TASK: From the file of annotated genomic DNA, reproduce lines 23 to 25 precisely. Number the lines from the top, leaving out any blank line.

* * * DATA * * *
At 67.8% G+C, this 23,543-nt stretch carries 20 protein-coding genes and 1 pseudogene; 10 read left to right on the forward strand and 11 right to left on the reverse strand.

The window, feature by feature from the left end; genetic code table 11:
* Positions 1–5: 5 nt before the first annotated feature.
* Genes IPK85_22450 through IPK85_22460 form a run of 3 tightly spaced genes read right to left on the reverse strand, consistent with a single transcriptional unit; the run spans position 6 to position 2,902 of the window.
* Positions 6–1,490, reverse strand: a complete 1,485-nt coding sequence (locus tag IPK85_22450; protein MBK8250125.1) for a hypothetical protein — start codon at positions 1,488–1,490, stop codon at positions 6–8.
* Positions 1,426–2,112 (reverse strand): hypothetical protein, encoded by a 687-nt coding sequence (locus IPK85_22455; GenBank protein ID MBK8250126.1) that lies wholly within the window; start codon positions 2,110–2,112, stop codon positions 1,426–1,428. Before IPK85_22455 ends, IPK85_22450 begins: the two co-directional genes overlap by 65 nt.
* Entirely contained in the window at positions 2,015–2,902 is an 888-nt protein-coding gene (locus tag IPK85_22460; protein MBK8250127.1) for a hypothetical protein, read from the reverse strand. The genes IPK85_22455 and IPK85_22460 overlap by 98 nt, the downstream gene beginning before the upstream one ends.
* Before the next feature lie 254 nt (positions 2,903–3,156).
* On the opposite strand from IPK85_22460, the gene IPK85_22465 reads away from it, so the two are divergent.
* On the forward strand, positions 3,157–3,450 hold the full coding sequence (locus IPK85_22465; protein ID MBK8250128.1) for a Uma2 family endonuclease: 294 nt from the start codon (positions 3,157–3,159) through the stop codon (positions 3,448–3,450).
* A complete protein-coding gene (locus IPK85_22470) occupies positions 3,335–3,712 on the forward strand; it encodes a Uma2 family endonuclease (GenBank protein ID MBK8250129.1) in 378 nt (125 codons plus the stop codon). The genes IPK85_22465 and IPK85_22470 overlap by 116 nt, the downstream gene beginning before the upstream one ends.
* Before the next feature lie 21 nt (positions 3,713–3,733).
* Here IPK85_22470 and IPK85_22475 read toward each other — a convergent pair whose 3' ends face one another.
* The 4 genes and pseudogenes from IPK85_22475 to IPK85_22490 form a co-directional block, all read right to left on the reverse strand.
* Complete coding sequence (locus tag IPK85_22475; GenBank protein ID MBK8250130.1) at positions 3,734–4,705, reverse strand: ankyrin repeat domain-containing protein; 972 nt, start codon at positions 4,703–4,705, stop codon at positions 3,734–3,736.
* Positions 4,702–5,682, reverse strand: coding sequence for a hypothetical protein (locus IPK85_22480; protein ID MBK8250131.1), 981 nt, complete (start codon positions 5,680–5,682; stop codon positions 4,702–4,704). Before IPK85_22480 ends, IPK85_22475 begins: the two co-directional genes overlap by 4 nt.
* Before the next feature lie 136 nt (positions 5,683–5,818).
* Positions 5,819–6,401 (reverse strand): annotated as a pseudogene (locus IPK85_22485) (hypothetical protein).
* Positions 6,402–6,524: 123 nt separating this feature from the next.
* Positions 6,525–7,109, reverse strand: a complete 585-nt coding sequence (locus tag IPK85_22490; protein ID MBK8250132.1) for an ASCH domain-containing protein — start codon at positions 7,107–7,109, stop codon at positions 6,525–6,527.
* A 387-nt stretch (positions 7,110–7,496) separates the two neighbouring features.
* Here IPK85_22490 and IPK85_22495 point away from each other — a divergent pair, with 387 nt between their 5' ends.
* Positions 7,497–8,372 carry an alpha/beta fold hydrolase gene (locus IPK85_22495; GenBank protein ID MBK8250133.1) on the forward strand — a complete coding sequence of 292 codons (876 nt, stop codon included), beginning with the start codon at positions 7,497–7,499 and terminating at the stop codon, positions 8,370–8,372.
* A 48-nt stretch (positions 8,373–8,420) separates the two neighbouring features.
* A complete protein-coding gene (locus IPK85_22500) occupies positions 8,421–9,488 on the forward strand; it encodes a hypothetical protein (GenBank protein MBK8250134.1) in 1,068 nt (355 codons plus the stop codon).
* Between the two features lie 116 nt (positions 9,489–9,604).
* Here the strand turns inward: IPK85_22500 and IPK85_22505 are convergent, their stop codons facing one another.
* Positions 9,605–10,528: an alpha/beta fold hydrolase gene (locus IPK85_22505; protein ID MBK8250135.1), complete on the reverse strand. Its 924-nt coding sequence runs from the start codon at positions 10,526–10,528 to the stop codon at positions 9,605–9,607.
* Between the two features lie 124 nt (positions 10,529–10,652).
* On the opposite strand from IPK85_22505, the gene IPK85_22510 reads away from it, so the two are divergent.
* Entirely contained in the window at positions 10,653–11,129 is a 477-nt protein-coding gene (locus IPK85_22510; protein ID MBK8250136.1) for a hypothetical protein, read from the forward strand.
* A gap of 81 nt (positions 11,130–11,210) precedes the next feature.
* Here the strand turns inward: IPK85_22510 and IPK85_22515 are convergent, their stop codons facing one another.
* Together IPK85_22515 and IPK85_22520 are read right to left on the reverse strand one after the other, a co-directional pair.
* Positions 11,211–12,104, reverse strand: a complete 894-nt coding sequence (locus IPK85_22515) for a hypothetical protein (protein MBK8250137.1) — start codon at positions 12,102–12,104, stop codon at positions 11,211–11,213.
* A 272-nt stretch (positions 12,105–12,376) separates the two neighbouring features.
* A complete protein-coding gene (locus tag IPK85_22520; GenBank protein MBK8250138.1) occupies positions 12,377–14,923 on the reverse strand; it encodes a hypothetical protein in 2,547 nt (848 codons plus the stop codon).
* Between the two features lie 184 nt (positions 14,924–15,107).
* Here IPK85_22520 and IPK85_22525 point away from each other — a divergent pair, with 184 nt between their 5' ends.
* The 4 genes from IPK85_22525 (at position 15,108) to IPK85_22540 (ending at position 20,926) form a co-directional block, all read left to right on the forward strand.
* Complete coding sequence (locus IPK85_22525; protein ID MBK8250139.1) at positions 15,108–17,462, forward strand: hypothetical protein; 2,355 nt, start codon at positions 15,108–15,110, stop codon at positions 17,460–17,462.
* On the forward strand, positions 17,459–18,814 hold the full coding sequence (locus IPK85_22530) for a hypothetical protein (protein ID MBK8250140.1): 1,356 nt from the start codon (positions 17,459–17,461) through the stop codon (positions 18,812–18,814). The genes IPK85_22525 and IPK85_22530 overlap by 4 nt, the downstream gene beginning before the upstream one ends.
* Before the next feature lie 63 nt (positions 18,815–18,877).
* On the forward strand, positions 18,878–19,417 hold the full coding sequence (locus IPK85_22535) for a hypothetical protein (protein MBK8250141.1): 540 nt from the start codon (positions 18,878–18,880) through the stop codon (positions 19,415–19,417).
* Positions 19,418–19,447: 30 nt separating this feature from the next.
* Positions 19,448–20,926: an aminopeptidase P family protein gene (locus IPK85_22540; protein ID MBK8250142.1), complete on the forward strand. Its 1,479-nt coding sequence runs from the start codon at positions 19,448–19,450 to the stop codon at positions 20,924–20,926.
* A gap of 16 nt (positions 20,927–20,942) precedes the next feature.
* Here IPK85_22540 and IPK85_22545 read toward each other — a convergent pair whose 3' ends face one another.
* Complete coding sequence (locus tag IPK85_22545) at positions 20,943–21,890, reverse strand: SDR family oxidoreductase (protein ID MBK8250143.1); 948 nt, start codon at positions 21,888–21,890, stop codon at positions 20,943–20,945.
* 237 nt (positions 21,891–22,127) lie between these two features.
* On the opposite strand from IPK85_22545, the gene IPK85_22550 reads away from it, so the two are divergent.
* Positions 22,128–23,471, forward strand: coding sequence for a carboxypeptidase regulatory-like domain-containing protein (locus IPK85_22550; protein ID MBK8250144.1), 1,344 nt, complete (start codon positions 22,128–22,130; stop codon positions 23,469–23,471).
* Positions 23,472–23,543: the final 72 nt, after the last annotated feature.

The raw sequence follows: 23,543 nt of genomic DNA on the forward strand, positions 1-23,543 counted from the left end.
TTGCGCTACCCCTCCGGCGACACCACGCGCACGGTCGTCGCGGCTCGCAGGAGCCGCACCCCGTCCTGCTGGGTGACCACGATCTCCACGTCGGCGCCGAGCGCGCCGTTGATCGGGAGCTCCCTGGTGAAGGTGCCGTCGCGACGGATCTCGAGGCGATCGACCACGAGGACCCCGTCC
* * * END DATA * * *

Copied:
* Positions 7,497–8,372 carry an alpha/beta fold hydrolase gene (locus IPK85_22495; GenBank protein ID MBK8250133.1) on the forward strand — a complete coding sequence of 292 codons (876 nt, stop codon included), beginning with the start codon at positions 7,497–7,499 and terminating at the stop codon, positions 8,370–8,372.
* A 48-nt stretch (positions 8,373–8,420) separates the two neighbouring features.
* A complete protein-coding gene (locus IPK85_22500) occupies positions 8,421–9,488 on the forward strand; it encodes a hypothetical protein (GenBank protein MBK8250134.1) in 1,068 nt (355 codons plus the stop codon).